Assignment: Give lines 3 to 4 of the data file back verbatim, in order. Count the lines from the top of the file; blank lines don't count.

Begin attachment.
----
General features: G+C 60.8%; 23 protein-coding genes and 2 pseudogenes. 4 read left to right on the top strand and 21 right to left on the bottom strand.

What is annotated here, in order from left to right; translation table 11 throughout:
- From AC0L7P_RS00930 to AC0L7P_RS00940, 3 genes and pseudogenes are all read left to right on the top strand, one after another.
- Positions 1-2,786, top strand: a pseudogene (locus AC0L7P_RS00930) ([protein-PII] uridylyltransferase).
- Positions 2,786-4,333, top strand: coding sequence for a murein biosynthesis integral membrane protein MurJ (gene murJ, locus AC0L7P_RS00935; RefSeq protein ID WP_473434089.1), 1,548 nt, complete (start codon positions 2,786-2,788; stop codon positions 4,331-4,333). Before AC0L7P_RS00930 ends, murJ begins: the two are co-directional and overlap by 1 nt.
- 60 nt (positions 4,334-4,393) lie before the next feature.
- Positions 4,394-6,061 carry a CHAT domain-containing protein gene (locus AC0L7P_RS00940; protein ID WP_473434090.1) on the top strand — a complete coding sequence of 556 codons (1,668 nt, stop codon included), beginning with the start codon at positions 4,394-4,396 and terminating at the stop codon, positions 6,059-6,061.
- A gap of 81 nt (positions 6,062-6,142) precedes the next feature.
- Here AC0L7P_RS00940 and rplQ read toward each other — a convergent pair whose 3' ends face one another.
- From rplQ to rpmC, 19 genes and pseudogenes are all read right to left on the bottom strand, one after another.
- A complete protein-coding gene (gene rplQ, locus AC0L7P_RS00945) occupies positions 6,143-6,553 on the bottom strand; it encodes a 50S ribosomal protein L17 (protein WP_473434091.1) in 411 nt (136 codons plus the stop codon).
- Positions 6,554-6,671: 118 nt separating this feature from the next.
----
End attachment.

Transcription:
- From AC0L7P_RS00930 to AC0L7P_RS00940, 3 genes and pseudogenes are all read left to right on the top strand, one after another.
- Positions 1-2,786, top strand: a pseudogene (locus AC0L7P_RS00930) ([protein-PII] uridylyltransferase).